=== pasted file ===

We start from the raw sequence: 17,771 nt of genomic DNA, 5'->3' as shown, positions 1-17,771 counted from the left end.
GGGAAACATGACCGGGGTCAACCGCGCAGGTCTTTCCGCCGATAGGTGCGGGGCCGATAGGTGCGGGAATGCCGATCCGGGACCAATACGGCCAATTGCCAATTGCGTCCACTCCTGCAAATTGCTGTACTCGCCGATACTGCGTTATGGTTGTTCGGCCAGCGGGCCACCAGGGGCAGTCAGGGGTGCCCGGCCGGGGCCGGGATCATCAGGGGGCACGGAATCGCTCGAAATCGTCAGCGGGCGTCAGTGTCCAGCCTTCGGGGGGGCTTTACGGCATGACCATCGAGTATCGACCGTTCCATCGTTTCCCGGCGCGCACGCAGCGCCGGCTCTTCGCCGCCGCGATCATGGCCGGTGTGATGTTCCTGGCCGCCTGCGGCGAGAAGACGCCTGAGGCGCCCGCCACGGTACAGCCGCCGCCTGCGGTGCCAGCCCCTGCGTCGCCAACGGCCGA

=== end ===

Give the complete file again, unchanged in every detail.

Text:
We start from the raw sequence: 17,771 nt of genomic DNA, 5'->3' as shown, positions 1-17,771 counted from the left end.
GGGAAACATGACCGGGGTCAACCGCGCAGGTCTTTCCGCCGATAGGTGCGGGGCCGATAGGTGCGGGAATGCCGATCCGGGACCAATACGGCCAATTGCCAATTGCGTCCACTCCTGCAAATTGCTGTACTCGCCGATACTGCGTTATGGTTGTTCGGCCAGCGGGCCACCAGGGGCAGTCAGGGGTGCCCGGCCGGGGCCGGGATCATCAGGGGGCACGGAATCGCTCGAAATCGTCAGCGGGCGTCAGTGTCCAGCCTTCGGGGGGGCTTTACGGCATGACCATCGAGTATCGACCGTTCCATCGTTTCCCGGCGCGCACGCAGCGCCGGCTCTTCGCCGCCGCGATCATGGCCGGTGTGATGTTCCTGGCCGCCTGCGGCGAGAAGACGCCTGAGGCGCCCGCCACGGTACAGCCGCCGCCTGCGGTGCCAGCCCCTGCGTCGCCAACGGCCGA